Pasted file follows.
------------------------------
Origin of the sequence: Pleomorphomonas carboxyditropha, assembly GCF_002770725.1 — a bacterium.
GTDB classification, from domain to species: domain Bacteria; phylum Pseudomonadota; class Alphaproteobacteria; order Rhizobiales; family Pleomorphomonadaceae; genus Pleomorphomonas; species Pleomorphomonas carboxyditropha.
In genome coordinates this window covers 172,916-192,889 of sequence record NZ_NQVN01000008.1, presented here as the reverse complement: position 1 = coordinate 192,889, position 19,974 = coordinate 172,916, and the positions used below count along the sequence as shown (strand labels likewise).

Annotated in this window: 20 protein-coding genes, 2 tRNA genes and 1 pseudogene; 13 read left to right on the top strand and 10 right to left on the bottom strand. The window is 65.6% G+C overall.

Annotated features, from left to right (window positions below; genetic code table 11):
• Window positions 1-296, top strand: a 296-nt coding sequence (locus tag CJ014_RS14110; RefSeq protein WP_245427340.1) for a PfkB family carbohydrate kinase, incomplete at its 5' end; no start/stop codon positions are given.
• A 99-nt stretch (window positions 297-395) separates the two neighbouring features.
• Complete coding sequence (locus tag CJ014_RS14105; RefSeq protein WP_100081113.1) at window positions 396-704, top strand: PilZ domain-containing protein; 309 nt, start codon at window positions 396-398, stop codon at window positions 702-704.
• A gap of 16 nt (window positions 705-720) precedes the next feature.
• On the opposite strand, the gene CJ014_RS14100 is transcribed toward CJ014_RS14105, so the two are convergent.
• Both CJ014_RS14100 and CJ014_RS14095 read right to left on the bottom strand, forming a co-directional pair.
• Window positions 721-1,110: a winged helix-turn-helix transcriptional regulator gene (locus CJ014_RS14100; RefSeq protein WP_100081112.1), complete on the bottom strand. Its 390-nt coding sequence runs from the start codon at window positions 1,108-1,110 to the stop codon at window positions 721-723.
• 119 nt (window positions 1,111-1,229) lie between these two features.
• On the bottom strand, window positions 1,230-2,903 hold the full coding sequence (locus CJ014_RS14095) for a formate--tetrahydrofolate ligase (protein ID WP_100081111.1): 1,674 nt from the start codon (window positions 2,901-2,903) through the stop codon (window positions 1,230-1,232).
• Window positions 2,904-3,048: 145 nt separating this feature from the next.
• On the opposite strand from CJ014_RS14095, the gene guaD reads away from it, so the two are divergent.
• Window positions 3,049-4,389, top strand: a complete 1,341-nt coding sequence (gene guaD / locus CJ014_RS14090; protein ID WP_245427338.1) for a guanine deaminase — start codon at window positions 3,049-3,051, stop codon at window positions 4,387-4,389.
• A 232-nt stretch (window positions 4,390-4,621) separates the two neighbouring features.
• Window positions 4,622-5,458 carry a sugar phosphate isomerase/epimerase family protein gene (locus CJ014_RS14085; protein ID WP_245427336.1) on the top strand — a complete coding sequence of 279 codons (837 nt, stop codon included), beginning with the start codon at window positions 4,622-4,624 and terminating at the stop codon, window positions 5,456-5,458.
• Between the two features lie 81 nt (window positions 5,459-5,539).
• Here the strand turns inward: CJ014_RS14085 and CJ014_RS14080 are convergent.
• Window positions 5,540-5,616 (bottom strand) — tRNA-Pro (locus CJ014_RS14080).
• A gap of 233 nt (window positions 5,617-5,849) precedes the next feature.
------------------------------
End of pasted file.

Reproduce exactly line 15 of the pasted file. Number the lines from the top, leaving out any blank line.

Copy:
• Window positions 2,904-3,048: 145 nt separating this feature from the next.